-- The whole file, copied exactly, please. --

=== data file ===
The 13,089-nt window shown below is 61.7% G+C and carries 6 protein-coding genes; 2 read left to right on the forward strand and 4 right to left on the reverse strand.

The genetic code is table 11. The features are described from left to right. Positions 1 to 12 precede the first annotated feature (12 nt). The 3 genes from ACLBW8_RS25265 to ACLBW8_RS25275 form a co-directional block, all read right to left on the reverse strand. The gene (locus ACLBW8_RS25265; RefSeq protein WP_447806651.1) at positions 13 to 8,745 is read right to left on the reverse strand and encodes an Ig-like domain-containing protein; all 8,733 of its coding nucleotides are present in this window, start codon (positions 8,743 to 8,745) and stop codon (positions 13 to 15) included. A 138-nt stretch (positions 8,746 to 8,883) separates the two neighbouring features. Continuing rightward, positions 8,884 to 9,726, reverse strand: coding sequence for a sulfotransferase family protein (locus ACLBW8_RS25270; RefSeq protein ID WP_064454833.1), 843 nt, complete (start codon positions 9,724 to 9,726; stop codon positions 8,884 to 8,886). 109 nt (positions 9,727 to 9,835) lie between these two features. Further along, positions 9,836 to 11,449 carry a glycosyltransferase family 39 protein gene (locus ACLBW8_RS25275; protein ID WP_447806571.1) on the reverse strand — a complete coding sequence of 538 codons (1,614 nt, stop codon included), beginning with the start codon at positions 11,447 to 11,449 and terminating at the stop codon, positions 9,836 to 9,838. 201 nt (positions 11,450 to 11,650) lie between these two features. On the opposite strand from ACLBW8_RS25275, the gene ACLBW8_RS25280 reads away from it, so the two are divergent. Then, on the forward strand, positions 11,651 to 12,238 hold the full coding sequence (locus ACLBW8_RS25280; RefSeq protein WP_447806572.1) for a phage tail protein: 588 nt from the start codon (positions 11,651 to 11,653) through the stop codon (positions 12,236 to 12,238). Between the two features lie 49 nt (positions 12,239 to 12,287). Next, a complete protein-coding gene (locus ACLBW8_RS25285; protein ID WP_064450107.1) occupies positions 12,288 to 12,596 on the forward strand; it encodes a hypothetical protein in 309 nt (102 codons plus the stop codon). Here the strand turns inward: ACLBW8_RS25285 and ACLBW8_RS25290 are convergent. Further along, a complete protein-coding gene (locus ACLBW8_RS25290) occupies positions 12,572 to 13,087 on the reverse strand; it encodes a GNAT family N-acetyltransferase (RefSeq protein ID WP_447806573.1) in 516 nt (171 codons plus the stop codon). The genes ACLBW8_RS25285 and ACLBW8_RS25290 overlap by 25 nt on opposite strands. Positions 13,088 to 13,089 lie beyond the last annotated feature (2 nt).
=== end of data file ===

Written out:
The 13,089-nt window shown below is 61.7% G+C and carries 6 protein-coding genes; 2 read left to right on the forward strand and 4 right to left on the reverse strand.

The genetic code is table 11. The features are described from left to right. Positions 1 to 12 precede the first annotated feature (12 nt). The 3 genes from ACLBW8_RS25265 to ACLBW8_RS25275 form a co-directional block, all read right to left on the reverse strand. The gene (locus ACLBW8_RS25265; RefSeq protein WP_447806651.1) at positions 13 to 8,745 is read right to left on the reverse strand and encodes an Ig-like domain-containing protein; all 8,733 of its coding nucleotides are present in this window, start codon (positions 8,743 to 8,745) and stop codon (positions 13 to 15) included. A 138-nt stretch (positions 8,746 to 8,883) separates the two neighbouring features. Continuing rightward, positions 8,884 to 9,726, reverse strand: coding sequence for a sulfotransferase family protein (locus ACLBW8_RS25270; RefSeq protein ID WP_064454833.1), 843 nt, complete (start codon positions 9,724 to 9,726; stop codon positions 8,884 to 8,886). 109 nt (positions 9,727 to 9,835) lie between these two features. Further along, positions 9,836 to 11,449 carry a glycosyltransferase family 39 protein gene (locus ACLBW8_RS25275; protein ID WP_447806571.1) on the reverse strand — a complete coding sequence of 538 codons (1,614 nt, stop codon included), beginning with the start codon at positions 11,447 to 11,449 and terminating at the stop codon, positions 9,836 to 9,838. 201 nt (positions 11,450 to 11,650) lie between these two features. On the opposite strand from ACLBW8_RS25275, the gene ACLBW8_RS25280 reads away from it, so the two are divergent. Then, on the forward strand, positions 11,651 to 12,238 hold the full coding sequence (locus ACLBW8_RS25280; RefSeq protein WP_447806572.1) for a phage tail protein: 588 nt from the start codon (positions 11,651 to 11,653) through the stop codon (positions 12,236 to 12,238). Between the two features lie 49 nt (positions 12,239 to 12,287). Next, a complete protein-coding gene (locus ACLBW8_RS25285; protein ID WP_064450107.1) occupies positions 12,288 to 12,596 on the forward strand; it encodes a hypothetical protein in 309 nt (102 codons plus the stop codon). Here the strand turns inward: ACLBW8_RS25285 and ACLBW8_RS25290 are convergent. Further along, a complete protein-coding gene (locus ACLBW8_RS25290) occupies positions 12,572 to 13,087 on the reverse strand; it encodes a GNAT family N-acetyltransferase (RefSeq protein ID WP_447806573.1) in 516 nt (171 codons plus the stop codon). The genes ACLBW8_RS25285 and ACLBW8_RS25290 overlap by 25 nt on opposite strands. Positions 13,088 to 13,089 lie beyond the last annotated feature (2 nt).